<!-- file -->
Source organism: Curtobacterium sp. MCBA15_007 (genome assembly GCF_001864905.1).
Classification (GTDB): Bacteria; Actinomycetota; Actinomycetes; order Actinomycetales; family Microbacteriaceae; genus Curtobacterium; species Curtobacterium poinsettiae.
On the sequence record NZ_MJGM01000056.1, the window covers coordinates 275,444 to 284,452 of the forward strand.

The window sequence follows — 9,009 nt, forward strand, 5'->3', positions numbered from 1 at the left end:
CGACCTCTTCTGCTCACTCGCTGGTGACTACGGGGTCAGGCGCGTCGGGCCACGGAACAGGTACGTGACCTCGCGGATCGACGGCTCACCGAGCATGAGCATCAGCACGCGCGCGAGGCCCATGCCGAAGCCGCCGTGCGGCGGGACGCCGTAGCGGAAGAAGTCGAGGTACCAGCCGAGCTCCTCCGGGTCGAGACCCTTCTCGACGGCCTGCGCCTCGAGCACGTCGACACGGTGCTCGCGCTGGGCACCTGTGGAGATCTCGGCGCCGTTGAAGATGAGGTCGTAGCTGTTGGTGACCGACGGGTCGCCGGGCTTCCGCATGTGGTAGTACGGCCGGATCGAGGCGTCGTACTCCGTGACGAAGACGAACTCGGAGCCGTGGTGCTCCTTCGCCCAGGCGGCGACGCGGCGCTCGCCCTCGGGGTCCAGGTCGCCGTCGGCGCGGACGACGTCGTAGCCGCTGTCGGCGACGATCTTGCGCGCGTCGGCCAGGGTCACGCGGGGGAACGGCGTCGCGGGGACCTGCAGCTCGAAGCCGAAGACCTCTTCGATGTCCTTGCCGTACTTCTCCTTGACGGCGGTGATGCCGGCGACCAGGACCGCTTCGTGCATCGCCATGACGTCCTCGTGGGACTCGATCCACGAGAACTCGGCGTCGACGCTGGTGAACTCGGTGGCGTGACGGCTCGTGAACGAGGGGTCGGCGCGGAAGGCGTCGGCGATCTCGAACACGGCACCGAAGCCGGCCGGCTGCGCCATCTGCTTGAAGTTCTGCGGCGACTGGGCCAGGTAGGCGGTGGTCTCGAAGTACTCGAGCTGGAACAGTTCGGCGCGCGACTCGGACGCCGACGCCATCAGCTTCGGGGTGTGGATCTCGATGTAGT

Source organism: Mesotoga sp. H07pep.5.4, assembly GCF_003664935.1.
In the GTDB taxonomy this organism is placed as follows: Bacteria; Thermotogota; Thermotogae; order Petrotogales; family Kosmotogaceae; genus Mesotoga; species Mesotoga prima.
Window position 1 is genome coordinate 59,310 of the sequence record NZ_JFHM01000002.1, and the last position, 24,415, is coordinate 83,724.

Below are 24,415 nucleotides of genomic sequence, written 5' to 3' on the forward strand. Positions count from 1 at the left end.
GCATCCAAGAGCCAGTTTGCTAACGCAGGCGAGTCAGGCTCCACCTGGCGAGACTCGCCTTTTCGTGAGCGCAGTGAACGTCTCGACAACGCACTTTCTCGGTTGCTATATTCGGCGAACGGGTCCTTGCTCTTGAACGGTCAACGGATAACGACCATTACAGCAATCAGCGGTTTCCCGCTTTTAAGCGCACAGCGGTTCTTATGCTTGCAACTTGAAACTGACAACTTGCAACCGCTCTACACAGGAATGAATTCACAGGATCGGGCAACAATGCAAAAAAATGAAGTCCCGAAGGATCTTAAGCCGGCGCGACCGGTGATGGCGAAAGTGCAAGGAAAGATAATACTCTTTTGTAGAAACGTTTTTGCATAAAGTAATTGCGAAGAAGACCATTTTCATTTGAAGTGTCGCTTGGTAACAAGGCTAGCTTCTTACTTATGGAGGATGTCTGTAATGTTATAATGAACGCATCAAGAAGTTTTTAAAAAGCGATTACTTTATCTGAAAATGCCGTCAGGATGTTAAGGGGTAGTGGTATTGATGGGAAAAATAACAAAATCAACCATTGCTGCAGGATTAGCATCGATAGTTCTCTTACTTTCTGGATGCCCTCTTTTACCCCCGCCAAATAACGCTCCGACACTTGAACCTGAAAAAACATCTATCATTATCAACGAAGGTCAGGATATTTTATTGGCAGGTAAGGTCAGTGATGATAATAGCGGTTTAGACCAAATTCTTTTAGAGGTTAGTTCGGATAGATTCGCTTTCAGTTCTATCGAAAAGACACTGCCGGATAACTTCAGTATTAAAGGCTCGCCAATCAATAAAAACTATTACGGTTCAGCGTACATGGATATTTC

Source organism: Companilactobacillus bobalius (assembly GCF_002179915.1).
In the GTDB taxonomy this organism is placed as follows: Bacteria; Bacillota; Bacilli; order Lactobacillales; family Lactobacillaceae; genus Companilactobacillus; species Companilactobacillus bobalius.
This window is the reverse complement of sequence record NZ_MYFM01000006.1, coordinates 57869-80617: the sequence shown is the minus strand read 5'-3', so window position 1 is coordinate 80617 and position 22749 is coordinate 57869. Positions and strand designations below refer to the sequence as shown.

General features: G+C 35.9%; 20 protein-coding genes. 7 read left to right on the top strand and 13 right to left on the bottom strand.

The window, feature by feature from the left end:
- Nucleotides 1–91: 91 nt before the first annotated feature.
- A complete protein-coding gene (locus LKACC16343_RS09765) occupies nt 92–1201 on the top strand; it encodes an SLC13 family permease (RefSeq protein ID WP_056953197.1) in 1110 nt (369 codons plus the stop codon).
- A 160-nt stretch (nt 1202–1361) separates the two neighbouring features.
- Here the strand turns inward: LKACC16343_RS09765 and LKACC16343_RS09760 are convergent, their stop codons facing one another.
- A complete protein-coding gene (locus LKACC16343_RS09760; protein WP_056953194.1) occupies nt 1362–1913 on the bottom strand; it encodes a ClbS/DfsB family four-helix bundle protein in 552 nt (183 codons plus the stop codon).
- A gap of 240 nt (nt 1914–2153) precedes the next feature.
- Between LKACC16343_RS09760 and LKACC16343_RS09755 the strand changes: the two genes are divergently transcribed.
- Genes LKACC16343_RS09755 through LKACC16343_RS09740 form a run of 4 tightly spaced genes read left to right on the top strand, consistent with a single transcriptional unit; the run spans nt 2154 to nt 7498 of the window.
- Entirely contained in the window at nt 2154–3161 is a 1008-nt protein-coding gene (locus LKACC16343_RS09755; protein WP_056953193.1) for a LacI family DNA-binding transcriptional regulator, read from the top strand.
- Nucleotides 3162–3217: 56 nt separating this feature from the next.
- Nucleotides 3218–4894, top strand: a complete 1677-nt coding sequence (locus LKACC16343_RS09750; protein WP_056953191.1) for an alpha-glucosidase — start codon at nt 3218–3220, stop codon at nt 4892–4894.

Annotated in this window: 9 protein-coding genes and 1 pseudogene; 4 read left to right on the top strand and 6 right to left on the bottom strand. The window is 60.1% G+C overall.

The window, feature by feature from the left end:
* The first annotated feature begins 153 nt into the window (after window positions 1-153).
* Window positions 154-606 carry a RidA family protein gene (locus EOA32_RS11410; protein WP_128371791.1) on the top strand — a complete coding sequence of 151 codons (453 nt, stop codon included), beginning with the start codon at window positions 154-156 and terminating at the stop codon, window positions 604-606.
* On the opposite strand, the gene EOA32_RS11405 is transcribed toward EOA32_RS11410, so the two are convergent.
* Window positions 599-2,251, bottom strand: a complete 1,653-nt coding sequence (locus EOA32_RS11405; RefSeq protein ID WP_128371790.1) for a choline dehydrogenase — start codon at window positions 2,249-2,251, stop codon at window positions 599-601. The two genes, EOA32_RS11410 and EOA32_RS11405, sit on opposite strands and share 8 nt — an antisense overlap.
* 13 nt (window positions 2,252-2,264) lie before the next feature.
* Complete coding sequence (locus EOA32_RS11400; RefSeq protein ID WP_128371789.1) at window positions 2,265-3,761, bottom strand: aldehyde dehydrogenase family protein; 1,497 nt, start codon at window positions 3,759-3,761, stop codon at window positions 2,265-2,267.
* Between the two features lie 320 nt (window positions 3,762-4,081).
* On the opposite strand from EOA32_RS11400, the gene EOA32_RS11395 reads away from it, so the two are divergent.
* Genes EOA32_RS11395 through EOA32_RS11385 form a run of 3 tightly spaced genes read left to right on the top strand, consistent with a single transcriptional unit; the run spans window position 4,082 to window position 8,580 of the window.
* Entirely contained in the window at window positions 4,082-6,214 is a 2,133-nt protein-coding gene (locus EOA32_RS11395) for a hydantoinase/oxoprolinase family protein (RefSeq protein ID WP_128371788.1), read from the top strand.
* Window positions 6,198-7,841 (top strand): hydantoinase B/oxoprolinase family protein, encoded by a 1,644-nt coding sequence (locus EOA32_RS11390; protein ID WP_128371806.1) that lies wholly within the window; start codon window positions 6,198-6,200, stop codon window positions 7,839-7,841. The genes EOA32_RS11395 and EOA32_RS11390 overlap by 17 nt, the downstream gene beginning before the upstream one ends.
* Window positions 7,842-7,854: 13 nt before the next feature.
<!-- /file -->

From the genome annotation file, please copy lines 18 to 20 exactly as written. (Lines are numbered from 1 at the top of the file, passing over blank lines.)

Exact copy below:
- A 160-nt stretch (nt 1202–1361) separates the two neighbouring features.
- Here the strand turns inward: LKACC16343_RS09765 and LKACC16343_RS09760 are convergent, their stop codons facing one another.
- A complete protein-coding gene (locus LKACC16343_RS09760; protein WP_056953194.1) occupies nt 1362–1913 on the bottom strand; it encodes a ClbS/DfsB family four-helix bundle protein in 552 nt (183 codons plus the stop codon).